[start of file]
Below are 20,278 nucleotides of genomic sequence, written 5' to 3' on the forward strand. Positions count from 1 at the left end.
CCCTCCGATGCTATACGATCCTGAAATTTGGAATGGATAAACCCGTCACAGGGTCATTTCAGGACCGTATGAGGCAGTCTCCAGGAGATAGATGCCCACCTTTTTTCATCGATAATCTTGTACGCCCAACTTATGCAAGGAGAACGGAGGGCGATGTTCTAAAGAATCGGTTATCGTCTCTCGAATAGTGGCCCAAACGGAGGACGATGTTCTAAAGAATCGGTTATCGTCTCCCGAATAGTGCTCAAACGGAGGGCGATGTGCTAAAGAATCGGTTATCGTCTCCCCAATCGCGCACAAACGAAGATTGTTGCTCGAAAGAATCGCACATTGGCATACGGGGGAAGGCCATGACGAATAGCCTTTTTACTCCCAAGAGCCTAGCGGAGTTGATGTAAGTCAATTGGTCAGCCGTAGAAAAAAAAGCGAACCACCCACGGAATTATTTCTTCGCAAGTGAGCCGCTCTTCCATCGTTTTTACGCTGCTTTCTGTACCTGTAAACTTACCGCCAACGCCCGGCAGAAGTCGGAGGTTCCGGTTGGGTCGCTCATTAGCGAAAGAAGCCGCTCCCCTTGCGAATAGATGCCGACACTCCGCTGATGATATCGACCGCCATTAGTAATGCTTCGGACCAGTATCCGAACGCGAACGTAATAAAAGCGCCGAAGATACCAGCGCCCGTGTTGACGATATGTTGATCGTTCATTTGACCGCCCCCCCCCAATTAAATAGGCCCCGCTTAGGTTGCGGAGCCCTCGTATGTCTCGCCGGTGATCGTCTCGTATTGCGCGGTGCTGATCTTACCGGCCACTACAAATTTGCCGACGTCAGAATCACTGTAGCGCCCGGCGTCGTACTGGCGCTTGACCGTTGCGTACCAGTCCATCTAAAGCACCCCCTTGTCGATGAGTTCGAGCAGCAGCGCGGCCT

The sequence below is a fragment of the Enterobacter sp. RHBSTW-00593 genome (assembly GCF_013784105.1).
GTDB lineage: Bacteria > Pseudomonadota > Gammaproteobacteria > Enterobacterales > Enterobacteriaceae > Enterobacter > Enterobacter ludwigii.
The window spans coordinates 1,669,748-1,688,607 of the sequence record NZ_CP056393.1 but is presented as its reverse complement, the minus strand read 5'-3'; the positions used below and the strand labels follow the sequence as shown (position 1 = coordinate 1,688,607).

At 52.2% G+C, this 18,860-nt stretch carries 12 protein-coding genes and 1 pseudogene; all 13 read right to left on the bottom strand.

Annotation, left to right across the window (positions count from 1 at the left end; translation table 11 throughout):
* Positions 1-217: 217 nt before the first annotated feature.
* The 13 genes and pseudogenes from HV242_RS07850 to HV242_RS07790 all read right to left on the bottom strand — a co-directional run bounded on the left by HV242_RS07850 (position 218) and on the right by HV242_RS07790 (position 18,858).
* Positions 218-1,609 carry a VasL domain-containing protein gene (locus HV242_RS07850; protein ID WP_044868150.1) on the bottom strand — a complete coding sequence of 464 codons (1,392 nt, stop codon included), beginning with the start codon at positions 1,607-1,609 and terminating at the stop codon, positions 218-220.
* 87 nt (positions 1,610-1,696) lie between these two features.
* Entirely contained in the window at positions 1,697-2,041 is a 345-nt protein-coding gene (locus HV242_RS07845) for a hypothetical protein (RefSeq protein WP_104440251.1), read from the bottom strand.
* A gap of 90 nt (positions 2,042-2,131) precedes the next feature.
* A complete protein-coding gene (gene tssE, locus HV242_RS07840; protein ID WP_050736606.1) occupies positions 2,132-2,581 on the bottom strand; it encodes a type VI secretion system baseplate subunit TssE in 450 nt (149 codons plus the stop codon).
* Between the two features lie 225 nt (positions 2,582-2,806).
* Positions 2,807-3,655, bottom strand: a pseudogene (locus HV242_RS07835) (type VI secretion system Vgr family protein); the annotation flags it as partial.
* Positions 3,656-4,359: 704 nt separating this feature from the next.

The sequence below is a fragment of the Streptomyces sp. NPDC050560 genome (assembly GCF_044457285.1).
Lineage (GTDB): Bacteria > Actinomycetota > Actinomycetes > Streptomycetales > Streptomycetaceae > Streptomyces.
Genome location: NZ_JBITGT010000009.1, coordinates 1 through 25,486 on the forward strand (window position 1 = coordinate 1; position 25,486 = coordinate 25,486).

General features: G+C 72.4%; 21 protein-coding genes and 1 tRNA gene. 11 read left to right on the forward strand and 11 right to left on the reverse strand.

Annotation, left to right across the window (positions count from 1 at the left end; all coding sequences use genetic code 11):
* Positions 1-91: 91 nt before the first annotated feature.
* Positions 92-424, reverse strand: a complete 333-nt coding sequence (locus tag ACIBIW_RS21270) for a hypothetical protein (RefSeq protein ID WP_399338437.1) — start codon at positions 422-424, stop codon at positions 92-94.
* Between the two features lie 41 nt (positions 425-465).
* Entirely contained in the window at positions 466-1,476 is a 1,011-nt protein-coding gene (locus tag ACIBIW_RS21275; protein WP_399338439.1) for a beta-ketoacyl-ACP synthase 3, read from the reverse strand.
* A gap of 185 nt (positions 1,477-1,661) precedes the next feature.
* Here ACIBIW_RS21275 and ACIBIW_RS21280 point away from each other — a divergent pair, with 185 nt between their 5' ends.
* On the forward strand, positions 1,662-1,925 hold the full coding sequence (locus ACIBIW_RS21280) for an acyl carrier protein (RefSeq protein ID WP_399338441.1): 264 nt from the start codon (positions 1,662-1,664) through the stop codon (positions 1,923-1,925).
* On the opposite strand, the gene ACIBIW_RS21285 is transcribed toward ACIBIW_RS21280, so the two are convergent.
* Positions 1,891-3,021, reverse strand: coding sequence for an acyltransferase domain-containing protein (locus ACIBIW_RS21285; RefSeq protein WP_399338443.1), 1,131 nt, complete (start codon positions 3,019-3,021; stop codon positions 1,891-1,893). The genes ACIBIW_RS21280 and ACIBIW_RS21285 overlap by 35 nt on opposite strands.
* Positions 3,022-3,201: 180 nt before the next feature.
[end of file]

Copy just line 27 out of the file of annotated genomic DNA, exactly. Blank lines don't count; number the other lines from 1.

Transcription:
* A gap of 185 nt (positions 1,477-1,661) precedes the next feature.